TOPEKA, Kan. (WIBW) - Washburn Rural High School senior Lauren Zeller already knows she wants to work in health care. She says she developed an interested in pediatric endocrinology because she herself is diabetic.
Lauren has gotten a taste volunteering at Stormont-Vail HealthCare. But at the hospital's first-ever Career Discovery Day, she learned there's more to medicine than meets the eye. She says some of the nine areas covered she had no idea existed.
Stormont's Chief Human Resources Officer Bernie Becker says there are about 400 job titles spread amongst the organization's 4000 employees. He says the health care industry needs to expose young people to that variety to get them looking at possible medical careers early on.
He says, while middle schoolers may not decide exactly what they want to do with their lives at that age, they ought to know what's out there and what school work might be expected. He says health care requires some specific training and education, which means a person can't necessarily wait until after they've earned their bachelors degree to decide they want to work in health care.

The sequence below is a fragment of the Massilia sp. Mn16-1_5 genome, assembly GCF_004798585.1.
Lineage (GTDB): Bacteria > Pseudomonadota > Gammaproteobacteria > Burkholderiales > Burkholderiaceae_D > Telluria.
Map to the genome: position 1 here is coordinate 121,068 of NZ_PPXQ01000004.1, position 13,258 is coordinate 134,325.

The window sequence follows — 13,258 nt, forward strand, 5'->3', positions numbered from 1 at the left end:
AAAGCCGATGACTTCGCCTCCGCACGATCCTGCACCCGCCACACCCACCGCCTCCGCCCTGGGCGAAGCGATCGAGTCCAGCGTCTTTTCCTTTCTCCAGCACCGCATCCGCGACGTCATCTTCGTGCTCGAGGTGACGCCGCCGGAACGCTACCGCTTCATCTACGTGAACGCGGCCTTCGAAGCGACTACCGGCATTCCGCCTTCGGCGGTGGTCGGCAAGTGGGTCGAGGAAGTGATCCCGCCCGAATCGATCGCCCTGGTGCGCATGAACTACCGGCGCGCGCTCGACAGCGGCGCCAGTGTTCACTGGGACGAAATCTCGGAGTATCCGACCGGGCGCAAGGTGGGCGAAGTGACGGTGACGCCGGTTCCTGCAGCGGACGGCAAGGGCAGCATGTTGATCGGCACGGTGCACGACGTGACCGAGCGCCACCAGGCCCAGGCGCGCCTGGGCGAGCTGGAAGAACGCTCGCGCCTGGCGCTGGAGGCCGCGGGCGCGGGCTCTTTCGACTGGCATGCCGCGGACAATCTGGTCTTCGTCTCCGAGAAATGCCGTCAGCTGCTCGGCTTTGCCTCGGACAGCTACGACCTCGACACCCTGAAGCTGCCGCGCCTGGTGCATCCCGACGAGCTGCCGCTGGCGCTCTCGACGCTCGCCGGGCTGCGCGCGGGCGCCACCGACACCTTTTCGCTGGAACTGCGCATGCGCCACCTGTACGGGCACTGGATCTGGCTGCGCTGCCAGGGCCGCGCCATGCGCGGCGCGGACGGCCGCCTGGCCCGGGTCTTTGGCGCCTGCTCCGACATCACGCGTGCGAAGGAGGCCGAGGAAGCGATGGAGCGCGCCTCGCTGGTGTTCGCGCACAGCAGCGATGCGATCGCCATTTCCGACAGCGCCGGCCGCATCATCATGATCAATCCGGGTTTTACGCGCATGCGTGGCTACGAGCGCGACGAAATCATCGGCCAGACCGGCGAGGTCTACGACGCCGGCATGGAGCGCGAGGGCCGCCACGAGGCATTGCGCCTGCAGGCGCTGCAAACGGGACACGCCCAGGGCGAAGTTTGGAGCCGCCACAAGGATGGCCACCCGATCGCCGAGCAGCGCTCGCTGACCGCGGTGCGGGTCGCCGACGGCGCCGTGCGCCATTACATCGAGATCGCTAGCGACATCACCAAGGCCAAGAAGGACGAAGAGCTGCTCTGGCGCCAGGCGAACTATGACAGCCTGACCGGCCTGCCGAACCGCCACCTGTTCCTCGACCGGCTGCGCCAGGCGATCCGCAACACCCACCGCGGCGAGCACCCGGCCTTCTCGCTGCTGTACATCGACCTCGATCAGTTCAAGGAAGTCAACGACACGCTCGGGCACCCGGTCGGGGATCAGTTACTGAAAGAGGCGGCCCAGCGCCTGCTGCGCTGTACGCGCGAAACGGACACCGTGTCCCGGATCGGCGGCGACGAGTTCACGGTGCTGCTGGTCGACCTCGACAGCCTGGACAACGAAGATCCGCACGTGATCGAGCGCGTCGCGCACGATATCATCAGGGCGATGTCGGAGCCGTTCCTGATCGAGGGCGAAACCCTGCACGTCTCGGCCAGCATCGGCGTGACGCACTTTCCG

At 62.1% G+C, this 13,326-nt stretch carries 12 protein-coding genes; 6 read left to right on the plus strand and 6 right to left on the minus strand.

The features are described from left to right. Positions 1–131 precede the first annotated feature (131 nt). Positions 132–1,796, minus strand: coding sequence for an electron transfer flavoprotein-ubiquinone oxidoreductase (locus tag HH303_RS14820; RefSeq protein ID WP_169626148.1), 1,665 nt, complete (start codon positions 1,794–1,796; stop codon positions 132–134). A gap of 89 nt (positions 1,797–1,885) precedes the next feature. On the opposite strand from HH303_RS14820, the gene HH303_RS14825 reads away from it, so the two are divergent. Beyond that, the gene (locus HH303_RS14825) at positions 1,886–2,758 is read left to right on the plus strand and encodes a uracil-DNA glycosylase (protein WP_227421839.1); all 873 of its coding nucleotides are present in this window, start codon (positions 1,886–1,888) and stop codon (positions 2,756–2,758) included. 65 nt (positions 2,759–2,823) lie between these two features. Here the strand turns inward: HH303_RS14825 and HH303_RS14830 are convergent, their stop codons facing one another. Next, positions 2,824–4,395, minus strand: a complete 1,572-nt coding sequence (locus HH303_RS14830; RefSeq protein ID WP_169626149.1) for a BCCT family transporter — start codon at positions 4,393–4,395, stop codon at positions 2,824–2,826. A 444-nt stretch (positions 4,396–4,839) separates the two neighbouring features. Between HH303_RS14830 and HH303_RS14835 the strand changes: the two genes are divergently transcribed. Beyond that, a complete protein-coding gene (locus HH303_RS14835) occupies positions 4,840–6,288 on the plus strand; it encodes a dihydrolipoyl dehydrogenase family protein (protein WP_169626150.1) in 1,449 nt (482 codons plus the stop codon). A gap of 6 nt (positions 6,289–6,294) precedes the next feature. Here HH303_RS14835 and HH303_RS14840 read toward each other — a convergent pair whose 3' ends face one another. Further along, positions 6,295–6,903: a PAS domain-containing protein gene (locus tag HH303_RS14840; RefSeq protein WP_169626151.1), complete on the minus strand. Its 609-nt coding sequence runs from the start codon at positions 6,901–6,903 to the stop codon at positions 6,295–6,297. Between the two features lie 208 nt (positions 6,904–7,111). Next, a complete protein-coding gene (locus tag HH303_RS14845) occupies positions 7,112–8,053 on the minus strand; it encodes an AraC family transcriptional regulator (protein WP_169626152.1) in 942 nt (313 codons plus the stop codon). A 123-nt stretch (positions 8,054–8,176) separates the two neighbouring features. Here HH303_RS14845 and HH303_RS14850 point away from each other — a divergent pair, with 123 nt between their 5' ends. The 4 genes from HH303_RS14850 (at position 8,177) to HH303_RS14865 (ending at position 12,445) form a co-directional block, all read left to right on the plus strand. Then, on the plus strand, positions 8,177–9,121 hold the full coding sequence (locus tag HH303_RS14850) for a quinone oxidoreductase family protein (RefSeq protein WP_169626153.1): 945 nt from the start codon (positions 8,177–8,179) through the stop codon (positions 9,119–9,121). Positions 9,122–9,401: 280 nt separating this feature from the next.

While some young people might be daunted by the prospect of the years of schooling doctors go through, the reality, Becker says, is that many positions require much less. He says some jobs in the clinical setting in health care with less than a year of additional schooling beyond high school.
The lesson of the variety of options in health care is one stuck with Lauren. She says beside pediatric endocrinology, she now has an interest in the emergency room and radiology and more. It's making her choices more difficult, she says, but also opening more horizons for her future.
Stormont is developing a partnership with Topeka's USD 501 to expose students to health career careers earlier. Also, Washburn Tech already partners with Highland Park High School on a certified nursing assistant program.